Problem - Failure Rate
A Midwest plastic injection molding company had been treating their cooling tower water with good success over several years. Recently, the plant purchased a new packaged chiller to produce low temperature chill water for a specific mold application and used the existing cooling tower water to cool the condenser section.
After only a few weeks, the chiller efficiency dropped to the point that it could not maintain chill water temperature, and would fail due to high head pressure, attributed to surface fouling. The existing water treatment program failed to keep the surfaces clean of fouling. Chiller failure continued. The chiller issues caused significant production problems, including increased parts failure rate, product delays, and maintenance costs. In addition, chiller surfaces were significantly fouled as shown, and thus, production rate was further impacted.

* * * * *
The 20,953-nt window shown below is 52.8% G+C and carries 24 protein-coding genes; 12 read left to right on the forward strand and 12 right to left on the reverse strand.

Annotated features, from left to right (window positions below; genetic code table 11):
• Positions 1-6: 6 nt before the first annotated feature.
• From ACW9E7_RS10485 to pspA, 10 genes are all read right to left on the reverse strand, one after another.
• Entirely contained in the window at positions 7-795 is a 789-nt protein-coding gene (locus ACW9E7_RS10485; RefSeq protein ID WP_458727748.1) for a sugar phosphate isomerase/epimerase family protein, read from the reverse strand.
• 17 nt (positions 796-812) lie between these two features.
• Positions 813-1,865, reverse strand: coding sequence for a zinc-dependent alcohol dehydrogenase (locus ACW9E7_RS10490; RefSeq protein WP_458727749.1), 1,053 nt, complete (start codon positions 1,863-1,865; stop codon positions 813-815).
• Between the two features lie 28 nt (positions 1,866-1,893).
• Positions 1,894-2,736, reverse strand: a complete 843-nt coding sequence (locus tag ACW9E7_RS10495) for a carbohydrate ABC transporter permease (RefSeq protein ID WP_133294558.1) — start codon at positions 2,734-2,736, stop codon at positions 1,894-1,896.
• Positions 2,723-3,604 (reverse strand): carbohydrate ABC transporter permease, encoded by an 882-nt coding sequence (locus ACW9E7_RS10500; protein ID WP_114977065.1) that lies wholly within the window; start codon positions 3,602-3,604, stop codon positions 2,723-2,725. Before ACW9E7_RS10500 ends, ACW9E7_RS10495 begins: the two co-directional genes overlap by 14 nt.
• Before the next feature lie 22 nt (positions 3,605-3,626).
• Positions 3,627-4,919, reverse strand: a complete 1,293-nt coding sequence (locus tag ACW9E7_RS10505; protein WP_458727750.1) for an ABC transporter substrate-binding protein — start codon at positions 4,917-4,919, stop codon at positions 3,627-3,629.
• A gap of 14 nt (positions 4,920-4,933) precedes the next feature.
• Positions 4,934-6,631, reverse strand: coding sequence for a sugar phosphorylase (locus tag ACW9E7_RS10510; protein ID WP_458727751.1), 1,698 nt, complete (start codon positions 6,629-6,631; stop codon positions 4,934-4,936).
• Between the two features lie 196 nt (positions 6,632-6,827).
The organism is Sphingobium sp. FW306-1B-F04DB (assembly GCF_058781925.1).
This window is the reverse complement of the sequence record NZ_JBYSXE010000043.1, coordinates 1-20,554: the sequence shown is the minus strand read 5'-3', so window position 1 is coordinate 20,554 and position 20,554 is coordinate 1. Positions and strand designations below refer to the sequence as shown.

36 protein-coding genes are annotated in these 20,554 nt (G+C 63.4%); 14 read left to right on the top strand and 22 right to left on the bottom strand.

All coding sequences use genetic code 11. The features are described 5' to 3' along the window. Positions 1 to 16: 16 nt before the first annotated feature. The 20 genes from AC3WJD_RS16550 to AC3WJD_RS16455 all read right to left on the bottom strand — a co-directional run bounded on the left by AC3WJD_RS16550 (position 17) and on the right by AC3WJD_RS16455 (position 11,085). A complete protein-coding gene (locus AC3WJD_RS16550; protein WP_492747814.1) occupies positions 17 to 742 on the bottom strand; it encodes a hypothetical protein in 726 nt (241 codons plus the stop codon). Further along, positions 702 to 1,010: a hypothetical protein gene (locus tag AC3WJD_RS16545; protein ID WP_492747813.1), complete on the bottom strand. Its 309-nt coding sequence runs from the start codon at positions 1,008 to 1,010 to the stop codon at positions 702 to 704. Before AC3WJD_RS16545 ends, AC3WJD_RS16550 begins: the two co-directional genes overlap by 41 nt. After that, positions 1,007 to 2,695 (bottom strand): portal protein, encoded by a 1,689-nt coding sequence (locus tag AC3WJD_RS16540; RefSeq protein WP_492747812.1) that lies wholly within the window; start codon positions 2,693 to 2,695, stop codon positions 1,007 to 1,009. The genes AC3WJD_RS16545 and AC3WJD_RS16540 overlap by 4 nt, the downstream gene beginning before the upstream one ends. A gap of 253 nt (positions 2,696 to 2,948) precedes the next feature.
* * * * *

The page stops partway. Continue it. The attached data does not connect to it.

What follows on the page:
Image 1: Bio-organic deposition
Cause of Problem - Biofouling
It was determined that the cause of fouling was related to a microbial produced coating (biofilm) on the heat exchange surfaces. Biofilm is created by bacteria so they can attach to surfaces, and reproduce more efficiently than if freely floating (planktonic). This “slime” (biofilm) prevents or limits biocides' ability to kill the bacteria. A microscopic layer of slime reduces heat transfer rates which results in loss of process temperature control. By the time such layers are visible, the problem is very severe.
Although studies on the bulk water showed very few microorganisms present, it was clear that significant slime remained on the heat transfer surfaces. The current biocide program was effective in the bulk water, but was not effective in controlling surface fouling.
Solution - A successful Biofilm Control Program (BCP 1015 plus biocide)
Immediately after cleaning the condenser, BCP 1015 (trademark of AMSA, Inc.), an effective penetrating agent, dispersant, and corrosion inhibitor, was used at dosage levels of 12 ppm (active) once per week. One hour after the addition of BCP 1015, the biocide was added (few ppm active).
Shortly after the addition of BCP 1015, a brownish foamy slurry developed. Slurry formation is related to the cleaning action and is proportional to the amount of deposits removed. Once the surface is clean, slurry formation stops.
BCP 1015, used on a consistent basis (maintenance mode vs cleanout mode), cleans surfaces and reduces the amount of biocide needed.